By Detector Media

Pro-Russian disinformation, local elections and the COVID-19 epidemic were the strongest factors influenced Ukrainians’ media consumption and their communications on social media networks in 2020. Detector Media conducted a large-scale study using classical media monitoring, expert interviews, big data analysis and sociological research in order to get detailed answers to several key questions: 1) who and what influenced the perception of information and the effectiveness of disinformation in Ukraine in 2020; 2) what kind of actors were trying to manipulate Ukrainian society at the national level, and in the South and East of Ukraine in particular; and 3) how Ukrainians responded to the main events and challenges of 2020. This is an analytical report on the results of that study.


  • Problem statement
  • Methodology
  • Research terminology
  • How do residents of the southern and eastern regions of Ukraine consume information?
  • Pro-Russian disinformation narratives
  • Disinformation related to the coronavirus epidemic
  • Disinformation related to the local elections in Ukraine
  • What do people in the regions care about?
  • Who are the most influential actors in Ukrainian social media networks?
  • Assessment of vulnerability and resilience of residents of southern and eastern regions of Ukraine
  • Summary
  • Key conclusions
  • Recommendations

Problem statement

People all around the world spent a lot of time in front of screens in 2020, and Ukrainians were no exception. The COVID-19 pandemic has restricted physical mobility, cancelled plans and literally kept everyone in their homes. This development has been a challenge, since humans are social beings. The need for security encourages people to take membership in communities, especially in times of uncertainty like the coronavirus pandemic. If you define yourself as part of a certain community, you believe that this community will be able to protect you and your family, through a common future and a common solution to problems.

A person’s perception of their surrounding reality shapes their behaviour and dictates everyday decisions. A person adjusts their behaviour in accordance with the requirements of the community by, for example, adhering to the general point of view of that community accordingly forming a vision of the future. The main source of information by which this vision and worldview is formed and aligned with the communities one identifies with is the media (classical, new and social media).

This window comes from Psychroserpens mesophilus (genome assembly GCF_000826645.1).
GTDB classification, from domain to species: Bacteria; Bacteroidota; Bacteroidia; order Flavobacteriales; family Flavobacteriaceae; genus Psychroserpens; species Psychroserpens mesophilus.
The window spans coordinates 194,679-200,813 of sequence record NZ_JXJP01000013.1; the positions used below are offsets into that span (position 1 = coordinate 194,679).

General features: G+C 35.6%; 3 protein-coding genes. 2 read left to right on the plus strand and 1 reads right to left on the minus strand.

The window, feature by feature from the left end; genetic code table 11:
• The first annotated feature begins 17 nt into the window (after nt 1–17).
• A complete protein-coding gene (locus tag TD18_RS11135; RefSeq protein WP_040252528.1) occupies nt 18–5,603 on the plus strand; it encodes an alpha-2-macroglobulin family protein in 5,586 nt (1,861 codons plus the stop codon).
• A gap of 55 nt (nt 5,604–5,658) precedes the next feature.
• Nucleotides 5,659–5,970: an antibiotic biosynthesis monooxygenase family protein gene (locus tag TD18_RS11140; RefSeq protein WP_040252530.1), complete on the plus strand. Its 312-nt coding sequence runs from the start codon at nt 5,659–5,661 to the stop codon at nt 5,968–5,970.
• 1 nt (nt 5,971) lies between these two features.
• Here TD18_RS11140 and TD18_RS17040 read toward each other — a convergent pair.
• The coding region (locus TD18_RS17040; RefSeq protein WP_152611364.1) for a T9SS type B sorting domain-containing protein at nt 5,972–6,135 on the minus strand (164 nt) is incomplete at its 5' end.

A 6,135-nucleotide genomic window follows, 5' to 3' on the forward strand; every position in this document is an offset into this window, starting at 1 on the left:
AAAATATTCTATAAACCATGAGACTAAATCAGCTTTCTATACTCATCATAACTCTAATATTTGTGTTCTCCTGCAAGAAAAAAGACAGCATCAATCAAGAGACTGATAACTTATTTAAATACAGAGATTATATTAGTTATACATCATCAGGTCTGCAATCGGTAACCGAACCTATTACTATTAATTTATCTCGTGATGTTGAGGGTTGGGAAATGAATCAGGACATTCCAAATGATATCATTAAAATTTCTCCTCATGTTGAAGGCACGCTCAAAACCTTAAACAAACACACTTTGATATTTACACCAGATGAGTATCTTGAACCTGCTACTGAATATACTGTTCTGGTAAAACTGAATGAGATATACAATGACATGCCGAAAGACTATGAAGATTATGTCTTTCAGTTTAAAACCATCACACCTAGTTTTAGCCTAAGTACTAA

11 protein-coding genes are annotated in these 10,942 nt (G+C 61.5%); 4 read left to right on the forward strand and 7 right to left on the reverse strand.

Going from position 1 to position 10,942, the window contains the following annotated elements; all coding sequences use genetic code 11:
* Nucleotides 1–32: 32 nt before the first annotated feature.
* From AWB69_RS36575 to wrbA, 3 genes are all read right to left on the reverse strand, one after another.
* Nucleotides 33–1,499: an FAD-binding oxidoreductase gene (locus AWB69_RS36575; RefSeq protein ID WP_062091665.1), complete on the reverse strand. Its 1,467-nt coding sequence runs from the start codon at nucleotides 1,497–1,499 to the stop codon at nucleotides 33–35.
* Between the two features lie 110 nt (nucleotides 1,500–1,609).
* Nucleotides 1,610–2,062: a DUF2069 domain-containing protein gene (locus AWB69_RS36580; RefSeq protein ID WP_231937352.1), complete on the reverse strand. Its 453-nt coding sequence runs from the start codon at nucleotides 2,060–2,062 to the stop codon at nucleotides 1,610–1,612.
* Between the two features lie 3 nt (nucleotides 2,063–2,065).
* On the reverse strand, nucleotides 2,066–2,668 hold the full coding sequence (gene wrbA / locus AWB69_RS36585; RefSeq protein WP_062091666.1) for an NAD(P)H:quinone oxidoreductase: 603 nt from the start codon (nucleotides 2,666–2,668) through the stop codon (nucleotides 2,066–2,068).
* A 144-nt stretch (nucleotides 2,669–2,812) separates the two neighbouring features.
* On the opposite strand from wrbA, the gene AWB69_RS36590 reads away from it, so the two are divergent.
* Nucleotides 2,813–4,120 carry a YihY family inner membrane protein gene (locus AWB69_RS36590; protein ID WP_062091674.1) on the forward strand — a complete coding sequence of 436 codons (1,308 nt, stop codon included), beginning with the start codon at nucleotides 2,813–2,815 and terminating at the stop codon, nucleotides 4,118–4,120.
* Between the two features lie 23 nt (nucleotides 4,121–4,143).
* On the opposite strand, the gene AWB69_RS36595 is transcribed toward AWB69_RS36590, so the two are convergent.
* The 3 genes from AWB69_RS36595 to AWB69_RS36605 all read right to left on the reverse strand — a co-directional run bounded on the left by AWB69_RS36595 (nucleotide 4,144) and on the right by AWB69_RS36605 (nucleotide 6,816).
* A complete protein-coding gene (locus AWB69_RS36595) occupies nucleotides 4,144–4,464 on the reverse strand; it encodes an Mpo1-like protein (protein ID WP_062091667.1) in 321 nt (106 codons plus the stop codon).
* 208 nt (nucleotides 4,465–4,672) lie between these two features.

Since the beginning of the pandemic, people around the world have begun to spend more time online. Global Internet traffic was up 30% from 2019 by July. More time in front of screens means more consuming and creating the content. Media consumption and online user behaviour largely reflect societies’ real moods. Posts, likes, comments and retweets serve as a mirror of users’ reactions to events. On the other hand, social platforms and stakeholders often influence these reactions. Theoretically, the responsible consumption of information, critical thinking, and the objective reflection of reality by journalists give a person the ability to choose between different communities and different visions of the future. In practice, however, stakeholder groups often influence or even shape information ecosystems which fragment society by dictating certain realities that these groups find more beneficial. For example, according to the Oxford Internet Institute, back in 2018, 48 countries experienced manipulative information campaigns on social networks during their elections.